Last year I reviewed the debut EP from a Birmingham punk band called Lovebites. “Social Hell” I concluded was ace, “because it recognises there is no need for rules.” And watching them here for the first time, that’s still the case. Bass player Christian O’Reilly has a painting of The Clash on the back of his jacket, singer Jack Perry has a Police t-shirt on, and their music is somewhere between the two. “Primary Colours” is a cracker of a thing, not on the EP it shows a band that has plenty to say, and as if to prove its live, Perry has a bit of a wardrobe malfunction and needs help from a lady in the crowd to remove his jacket too. “Horizons” hits home, and “Worst Gentleman” is clearly not about the band themselves, because Lovebites have everything it takes to move them forward.

I am not sure I’ve ever seen a song started with the words: “this is about an existential crisis at 2am in the morning” but then I’ve never seen Goodbye Blue Monday before. Over the course of their half an hour, the self-proclaimed “short, miserable” Scots visit some dark places, in the name of catharsis, but manage to retain their good humour whatever the subject matter of “The Sickness, The Shame” and the likes might have. “Worst In The Morning” is particularly impressive, the message of “Exile” (that you shut yourself off when what you crave is company) is poignant. Current single “Trigger Alert” is 69 seconds of furious rage, and the anti-marriage “Love Is A Noose Made For Two” probably confirms that this is bleak, nihilistic stuff – albeit its wrapped around some proper tunes. Tellingly that one is from an EP entitled “Misery Punk Ruined My Life” which suggests Goodbye Blue Monday are fully aware.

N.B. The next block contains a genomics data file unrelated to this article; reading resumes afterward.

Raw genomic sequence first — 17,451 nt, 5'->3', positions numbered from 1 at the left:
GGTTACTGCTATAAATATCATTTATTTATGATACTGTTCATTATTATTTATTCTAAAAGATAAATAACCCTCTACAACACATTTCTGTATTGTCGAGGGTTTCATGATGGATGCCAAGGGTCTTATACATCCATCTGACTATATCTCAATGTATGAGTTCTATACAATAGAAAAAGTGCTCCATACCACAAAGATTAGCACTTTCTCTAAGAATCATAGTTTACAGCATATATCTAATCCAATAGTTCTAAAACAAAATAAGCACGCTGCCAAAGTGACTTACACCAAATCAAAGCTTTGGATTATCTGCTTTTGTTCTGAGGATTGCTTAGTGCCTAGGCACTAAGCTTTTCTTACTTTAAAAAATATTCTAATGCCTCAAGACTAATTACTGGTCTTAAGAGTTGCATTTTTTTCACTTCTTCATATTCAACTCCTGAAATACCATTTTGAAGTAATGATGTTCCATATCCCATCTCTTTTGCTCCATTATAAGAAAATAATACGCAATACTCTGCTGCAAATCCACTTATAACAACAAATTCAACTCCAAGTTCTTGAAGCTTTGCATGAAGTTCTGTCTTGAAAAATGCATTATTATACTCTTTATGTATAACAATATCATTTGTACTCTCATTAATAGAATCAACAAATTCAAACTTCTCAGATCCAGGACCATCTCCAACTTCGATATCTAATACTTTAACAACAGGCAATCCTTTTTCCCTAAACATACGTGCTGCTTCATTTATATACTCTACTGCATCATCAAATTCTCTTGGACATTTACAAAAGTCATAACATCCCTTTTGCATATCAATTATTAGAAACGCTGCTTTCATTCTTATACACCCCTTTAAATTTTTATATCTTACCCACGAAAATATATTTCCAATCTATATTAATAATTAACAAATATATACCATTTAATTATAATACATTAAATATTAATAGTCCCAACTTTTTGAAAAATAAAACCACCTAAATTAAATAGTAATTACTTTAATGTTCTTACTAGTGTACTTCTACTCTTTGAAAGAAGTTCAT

Seeing Pkew Pkew Pkew back in March, when they opened for the god-like The Hold Steady, if you had to come up with a one-word review for them, you’d have said: “energy”. Seeing them here, proves that’s no fluke. 30 minutes of rapid-fire stuff. Somewhere between Craig Finn’s boys and The Gaslight Anthem, with the harmony trio thing that Honeycrack were ace at, there’s little doubt that Pkew x 3 are destined for something special. Much of the set is culled from the brilliant “Optimal Lifestyles” record, “65 Nickels” is fabulous for one, “Drinking Days”, “Before We Go Out Drinking” are equally superb. “The Pit” is creepy, and the earlier ones they play, like “The Prime Minister Of Self-Defence” and “Mid-20s Skateboarder” prove they’ve always been excellent. “Asshole Pandemic” is like a flashbomb going off and as if in a puff of smoke, they’re gone. Even if they don’t play “The Polynesian” (they’d best do it next time….!) then Pkew x 3 are the discovery of the year so far, and a shining example of why when you go and see one of your favourite bands, the support is always worth checking out……

Spanish Love Songs have been racing through their set, and Birmingham has been going several shades of crazy when Dylan Slocum breaks a string. This means the frontman has to do “the frontman” and it doesn’t come easy. He adopts his best Dave Lee Roth voice: “we’ve got two more left Birmingham,” he yells, bombastically. “I hate myself….” he smiles.

SLS might have come from Los Angeles, but they aren’t rock stars.  For them, its all about the music. And that music has very clearly and absolutely resonated with their crowd. Their first time in Brum it might be, but goodness me, its wild in The Flapper.

A different sort of show to the other bands, but no less full of punk intensity. Opener “Nuevo” is a reasonable indication as to the rest of it. “The Boy Considers His Haircut” is a particular highlight, while new single “Losers” is a real visceral thing.

A key aspect of the sound is Meredith Van Woert on keyboards, which immediately sets them apart from the others on the bill, but it is interesting how it all works so well on the likes of “Otis/Carl”.

The stagedivers are out in force for Beer & Nyquil (Hold It Together), and they’re nearly joined by Slocum himself.

And if there is nothing remotely “rock star” about the rest of it, then they do permit themselves an encore, “Buffalo/Buffalo” is mighty too, and is a fitting end. There is much to be said for a band that connects with its audience and Spanish Love Songs have done that better than most ever will.

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